Fox invented a contradiction between two of President Obama's previous statements and his current push to let the Bush tax cuts for the wealthy expire. In reality, Obama's prior comments are perfectly consistent with his current position.
Fox's Steve Doocy pointed to a statement Obama made in 2009 when the country was still in a recession to create a contradiction between Obama's past and present statements on letting the Bush tax cuts for the wealthy expire. Doocy claimed the president said back in 2009, "you never raise taxes during a recession," but that he's now saying: "This is the perfect time to raise taxes."
In August 2009, Obama said that "normally you don't raise taxes in a recession, which is why we haven't." President Obama added: "We have not proposed a tax hike for the wealthy that would take effect in the middle of a recession."
At the time the president made that statement, the country was just at the end of a recession. The National Bureau of Economic Research (the organization that semi-officially declares when the United States is in a recession) announced that the recession officially ended in June 2009, but it did not make that announcement until September 2010.
Later in the same segment, Fox's Dana Perino pointed to a different Obama statement as "slightly more important." Perino said that in December 2010 -- i.e., after it was clear that the country was in recovery -- Obama said "the worst thing you can do is raise taxes in the middle of a slow economic growth and high unemployment. Let's extend these tax cuts for another two years."
But Perino completely misrepresented Obama's 2010 comments.
Obama made the comments while announcing a deal with Republicans on taxes and unemployment benefits that extended the Bush tax for all income taxpayer for two years. In the statement, Obama actually made it abundantly clear that he favored extending the cuts only for the middle class, not the wealthiest Americans. Obama explained that a tax increase on middle class Americans would harm the economy while a tax increase on the wealthiest Americans would have little effect. But he said the only way to prevent a middle class tax increase was to agree to a temporary extension of the Bush tax cuts for the wealthiest Americans too.:
Ever since I started running for this office I've said that we should only extend the tax cuts for the middle class. These are the Americans who've taken the biggest hit not only from this recession but from nearly a decade of costs that have gone up while their paychecks have not. It would be a grave injustice to let taxes increase for these Americans right now. And it would deal a serious blow to our economic recovery.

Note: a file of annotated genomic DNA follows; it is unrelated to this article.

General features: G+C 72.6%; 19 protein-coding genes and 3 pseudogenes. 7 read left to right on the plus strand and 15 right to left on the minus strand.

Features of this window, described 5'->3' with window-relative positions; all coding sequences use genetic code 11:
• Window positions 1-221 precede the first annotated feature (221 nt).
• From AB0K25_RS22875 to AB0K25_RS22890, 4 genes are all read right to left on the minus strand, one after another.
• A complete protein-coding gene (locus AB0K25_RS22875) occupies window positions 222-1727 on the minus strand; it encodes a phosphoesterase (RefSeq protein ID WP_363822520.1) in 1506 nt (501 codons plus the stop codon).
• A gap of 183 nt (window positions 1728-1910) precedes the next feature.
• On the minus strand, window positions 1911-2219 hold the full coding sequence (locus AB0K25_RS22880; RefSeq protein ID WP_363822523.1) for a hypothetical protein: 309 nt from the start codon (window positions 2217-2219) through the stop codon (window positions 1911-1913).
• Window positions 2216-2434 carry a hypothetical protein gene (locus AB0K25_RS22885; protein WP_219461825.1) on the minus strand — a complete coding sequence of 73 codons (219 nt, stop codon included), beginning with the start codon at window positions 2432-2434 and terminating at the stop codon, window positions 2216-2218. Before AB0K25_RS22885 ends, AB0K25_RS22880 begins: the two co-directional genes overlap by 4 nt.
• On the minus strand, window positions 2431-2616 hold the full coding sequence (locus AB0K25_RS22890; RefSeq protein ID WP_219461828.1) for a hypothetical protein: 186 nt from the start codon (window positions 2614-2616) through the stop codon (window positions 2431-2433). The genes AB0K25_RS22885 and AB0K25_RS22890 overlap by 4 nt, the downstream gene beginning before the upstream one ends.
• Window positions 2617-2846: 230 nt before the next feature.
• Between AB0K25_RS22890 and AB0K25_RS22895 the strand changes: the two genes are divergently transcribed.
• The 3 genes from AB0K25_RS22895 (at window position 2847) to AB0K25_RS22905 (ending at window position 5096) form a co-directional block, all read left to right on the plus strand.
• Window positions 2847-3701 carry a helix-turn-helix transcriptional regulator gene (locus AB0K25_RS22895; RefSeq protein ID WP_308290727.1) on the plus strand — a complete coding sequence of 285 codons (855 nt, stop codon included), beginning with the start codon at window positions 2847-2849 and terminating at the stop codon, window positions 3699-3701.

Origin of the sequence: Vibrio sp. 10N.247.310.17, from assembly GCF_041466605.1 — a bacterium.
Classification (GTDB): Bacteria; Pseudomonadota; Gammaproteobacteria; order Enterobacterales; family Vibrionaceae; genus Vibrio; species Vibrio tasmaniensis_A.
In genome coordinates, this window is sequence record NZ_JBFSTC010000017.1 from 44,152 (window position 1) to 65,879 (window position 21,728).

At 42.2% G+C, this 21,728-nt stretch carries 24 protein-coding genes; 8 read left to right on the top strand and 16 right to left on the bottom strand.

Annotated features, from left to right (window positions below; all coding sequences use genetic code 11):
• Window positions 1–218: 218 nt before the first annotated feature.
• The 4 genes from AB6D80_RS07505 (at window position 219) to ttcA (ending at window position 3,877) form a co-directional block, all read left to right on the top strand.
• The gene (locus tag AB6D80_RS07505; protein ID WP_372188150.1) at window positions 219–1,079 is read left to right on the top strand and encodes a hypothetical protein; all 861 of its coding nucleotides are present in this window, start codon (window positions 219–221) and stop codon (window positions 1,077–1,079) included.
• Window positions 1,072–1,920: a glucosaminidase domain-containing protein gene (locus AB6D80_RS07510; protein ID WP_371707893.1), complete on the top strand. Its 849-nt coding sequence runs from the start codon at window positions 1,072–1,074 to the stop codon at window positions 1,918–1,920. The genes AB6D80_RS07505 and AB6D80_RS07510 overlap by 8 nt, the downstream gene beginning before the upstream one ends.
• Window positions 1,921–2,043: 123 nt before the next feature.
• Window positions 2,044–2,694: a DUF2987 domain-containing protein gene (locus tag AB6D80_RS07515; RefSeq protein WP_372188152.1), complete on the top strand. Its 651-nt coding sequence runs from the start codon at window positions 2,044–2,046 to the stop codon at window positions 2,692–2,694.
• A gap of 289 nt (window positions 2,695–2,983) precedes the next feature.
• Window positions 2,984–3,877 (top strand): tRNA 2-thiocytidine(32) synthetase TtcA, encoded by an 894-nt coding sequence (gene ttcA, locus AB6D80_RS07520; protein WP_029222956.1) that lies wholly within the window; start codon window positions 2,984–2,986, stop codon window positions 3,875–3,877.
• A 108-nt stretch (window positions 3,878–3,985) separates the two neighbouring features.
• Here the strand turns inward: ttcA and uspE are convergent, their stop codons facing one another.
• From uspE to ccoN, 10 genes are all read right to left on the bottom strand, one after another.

Now, Republicans have a different view. They believe that we should also make permanent the tax cuts for the wealthiest 2 percent of Americans. I completely disagree with this. A permanent extension of these tax cuts would cost us $700 billion at a time when we need to start focusing on bringing down our deficit. And economists from all across the political spectrum agree that giving tax cuts to millionaires and billionaires does very little to actually grow our economy.
This is where the debate has stood for the last couple of weeks. And what is abundantly clear to everyone in this town is that Republicans will block a permanent tax cut for the middle class unless they also get a permanent tax cut for the wealthiest Americans, regardless of the cost or impact on the deficit.
I have no doubt that everyone will find something in this compromise that they don't like. In fact, there are things in here that I don't like -- namely the extension of the tax cuts for the wealthiest Americans and the wealthiest estates. But these tax cuts will expire in two years. And I'm confident that as we make tough choices about bringing our deficit down, as I engage in a conversation with the American people about the hard choices we're going to have to make to secure our future and our children's future and our grandchildren's future, it will become apparent that we cannot afford to extend those tax cuts any longer.
Between the end of the recession and now, the economy made significant strides, including 12 straight quarters of growth. It is entirely consistent for President Obama to resume the push to let the Bush tax cuts for the wealthiest two percent expire given that the economy is now on more stable footing.